In August, Nicholas Young plans to start work on a master’s degree in Social Work, on his way to fulfilling his goal of becoming a social worker. But the path for the young man who graduated just a few days ago magna cum laude from Florida A&M University in Tallahassee, Florida wasn’t always so clear.

Young, who grew up near West Palm Beach, for a good while was simply known as “Baby Sam.” A cable construction worker found him on top of an ant bed near an orange grove in Florida. There was no note. There were no papers identifying the infant or his parents.

Baby Sam was first placed in foster care and later adopted by Carl and Dorothy Young.

“My social worker made sure that I was connected and placed in a good family. That made all the difference in the world,” Nicholas Young told “I got off to rough start in life, but other than that, my life has been quite typical.”

He made a decision early in life that he would attend FAMU. “I grew up going to homecoming and different campus events. I always saw positive, young African Americans there, working to make a difference. That’s what I wanted to do.”

The sound of Pomp and Circumstance at historically black colleges and universities throughout the country this graduation season bring hundreds, maybe even thousands of stories of triumph. Many are graduates like Young who overcame tough circumstances to pursue their dream of a college degree.

Young’s career choice comes as a direct result of the impact a social worker, Carolyn Lester, had on his life.

“I still stay in touch with her to this day,” said the 22-year-old Young. “If I can impact another kid’s life as she has impacted mine, I will have made a contribution.”

Baby Sam, who grew into baby Nick, then Nicholas, made an almost automatic connection with his family.

“I saw those eyes. I saw that face. We knew we wanted to have him in our family,” Dorothy Young told “When I saw him on the television, I became ecstatic; I knew that was my baby.”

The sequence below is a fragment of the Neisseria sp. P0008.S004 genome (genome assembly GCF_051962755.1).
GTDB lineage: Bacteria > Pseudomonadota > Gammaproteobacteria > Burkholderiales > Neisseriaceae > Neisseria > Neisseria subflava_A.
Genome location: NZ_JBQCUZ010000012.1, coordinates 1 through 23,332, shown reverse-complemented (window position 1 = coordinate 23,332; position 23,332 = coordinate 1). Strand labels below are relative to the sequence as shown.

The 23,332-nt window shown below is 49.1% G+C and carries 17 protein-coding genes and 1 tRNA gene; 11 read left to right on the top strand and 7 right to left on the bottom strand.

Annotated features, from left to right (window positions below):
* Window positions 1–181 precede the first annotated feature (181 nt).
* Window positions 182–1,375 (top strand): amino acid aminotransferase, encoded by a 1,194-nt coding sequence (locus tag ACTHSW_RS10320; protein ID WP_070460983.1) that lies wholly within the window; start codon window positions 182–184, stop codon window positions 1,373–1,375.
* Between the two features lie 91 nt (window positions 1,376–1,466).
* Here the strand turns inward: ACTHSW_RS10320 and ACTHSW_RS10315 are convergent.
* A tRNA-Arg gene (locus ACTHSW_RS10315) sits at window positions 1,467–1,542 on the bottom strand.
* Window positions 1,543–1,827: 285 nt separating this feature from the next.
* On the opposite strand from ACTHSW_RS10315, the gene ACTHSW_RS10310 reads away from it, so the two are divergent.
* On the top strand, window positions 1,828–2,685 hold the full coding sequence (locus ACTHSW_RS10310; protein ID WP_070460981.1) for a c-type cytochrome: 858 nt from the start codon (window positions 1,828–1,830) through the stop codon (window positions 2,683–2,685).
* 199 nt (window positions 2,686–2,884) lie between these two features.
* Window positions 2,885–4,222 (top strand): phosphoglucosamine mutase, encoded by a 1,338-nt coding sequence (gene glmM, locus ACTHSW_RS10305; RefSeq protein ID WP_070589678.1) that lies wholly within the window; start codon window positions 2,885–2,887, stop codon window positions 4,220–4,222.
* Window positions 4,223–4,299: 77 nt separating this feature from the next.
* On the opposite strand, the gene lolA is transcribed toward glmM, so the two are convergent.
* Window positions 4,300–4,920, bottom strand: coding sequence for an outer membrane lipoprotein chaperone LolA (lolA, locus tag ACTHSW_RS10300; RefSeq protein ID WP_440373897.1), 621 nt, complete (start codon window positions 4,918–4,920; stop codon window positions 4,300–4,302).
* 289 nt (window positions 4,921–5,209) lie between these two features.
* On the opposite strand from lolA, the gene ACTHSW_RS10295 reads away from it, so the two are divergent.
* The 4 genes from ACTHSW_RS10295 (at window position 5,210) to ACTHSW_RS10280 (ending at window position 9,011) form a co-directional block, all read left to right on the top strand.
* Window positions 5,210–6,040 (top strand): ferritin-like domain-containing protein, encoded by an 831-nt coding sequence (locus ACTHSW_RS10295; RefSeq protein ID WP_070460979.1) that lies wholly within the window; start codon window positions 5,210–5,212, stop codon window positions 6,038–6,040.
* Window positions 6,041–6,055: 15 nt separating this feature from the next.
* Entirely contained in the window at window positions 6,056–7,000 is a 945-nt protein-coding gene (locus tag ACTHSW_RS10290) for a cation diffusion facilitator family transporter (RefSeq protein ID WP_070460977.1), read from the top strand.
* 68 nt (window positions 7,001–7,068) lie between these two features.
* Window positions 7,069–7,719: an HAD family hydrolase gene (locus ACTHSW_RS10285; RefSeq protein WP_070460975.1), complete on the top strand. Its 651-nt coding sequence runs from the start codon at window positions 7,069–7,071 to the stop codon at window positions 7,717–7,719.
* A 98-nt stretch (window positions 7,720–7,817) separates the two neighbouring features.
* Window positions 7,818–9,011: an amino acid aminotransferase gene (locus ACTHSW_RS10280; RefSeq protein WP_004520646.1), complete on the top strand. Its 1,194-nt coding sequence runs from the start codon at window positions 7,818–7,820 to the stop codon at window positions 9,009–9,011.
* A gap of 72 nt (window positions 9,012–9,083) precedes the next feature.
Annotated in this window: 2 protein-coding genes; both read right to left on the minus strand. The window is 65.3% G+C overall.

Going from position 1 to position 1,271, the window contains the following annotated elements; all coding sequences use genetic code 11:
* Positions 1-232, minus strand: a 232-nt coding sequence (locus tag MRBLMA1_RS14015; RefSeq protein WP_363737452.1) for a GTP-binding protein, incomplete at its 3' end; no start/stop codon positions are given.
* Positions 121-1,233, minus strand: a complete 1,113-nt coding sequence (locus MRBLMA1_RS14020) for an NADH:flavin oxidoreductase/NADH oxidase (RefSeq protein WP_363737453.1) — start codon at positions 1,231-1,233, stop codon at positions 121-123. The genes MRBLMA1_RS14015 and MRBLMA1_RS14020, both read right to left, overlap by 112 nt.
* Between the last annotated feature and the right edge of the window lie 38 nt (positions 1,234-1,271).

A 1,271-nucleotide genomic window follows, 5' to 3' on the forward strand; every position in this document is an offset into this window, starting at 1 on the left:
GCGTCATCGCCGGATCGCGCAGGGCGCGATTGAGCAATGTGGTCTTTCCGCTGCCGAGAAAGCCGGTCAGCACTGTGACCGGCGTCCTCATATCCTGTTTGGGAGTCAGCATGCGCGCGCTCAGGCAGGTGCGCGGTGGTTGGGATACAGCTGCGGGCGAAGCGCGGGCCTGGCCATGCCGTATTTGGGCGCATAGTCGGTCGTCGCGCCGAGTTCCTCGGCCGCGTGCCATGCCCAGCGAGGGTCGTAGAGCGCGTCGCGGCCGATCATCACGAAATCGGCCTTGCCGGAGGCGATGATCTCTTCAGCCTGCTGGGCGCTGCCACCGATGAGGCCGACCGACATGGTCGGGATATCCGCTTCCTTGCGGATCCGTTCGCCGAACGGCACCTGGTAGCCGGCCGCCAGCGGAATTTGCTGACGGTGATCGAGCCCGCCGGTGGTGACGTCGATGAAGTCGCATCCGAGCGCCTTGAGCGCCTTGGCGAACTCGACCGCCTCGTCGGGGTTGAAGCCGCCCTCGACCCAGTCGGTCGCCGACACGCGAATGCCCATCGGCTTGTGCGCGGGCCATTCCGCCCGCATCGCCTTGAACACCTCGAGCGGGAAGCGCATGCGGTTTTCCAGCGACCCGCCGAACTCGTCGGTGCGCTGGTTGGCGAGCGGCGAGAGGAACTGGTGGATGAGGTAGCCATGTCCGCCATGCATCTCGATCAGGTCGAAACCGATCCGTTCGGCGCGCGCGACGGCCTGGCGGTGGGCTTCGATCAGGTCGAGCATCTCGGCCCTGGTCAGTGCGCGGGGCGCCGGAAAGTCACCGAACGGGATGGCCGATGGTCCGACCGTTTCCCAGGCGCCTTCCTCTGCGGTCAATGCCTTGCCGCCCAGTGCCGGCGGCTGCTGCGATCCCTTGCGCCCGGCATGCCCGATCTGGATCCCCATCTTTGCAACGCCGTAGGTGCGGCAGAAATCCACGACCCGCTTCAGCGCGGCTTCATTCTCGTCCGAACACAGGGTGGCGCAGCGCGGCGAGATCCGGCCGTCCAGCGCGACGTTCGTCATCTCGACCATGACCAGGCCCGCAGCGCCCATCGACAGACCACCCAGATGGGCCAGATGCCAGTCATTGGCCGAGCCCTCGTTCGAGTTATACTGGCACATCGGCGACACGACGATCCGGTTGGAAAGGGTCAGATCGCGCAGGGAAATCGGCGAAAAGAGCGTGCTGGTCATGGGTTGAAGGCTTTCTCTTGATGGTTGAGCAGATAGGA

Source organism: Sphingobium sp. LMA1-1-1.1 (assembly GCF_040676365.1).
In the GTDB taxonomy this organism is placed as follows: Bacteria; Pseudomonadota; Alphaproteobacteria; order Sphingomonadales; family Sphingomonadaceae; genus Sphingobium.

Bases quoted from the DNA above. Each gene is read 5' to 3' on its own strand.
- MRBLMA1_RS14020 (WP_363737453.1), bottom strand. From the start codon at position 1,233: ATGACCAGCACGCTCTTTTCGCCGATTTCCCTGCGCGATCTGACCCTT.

“We had a daughter, and she wanted a playmate. We had not been successful in having more children,” Dorothy Young said. In August 1989, they welcomed Baby Sam and named him Nicholas.

When the Youngs felt they could tell Nicholas about his early childhood without it bothering him, they told him how he was found and how they had come to adopt him.

“We never even considered keeping it from him,” Dorothy Young said. “I kept an album with pictures and news articles.”

Her son has always had a solid support system – a pastor, teachers, his sister and parents, Dorothy Young said. “He has always had people he could talk it out with,” she said.

Still Nicholas knows nothing about his birth parents, but he’d like to meet them one day,” he said.

“I’m not interested in having a relationship with them. I just want to ask them some questions, like why is it that the only place you could find to leave me was on top of an ant hill?”

Young attended William T. Dwyer High School in West Palm Beach and graduated in 2007 before going on to FAMU.

Like many students, the transition to college was challenging, but he soon got used to it, Dorothy Young said.

“He had to get used to living in the dorm away from home,” she said.

He graduated with a 3.35 grade point average and was a member of several professional organizations and the Phi Alpha Honor Society.

When he talks to younger students today, Young said he has a few words of advice.

“I tell them there is no obstacle in life that you can’t overcome,” he said. “As a child it was instilled in me that I can do anything I wanted. I took that to heart.”

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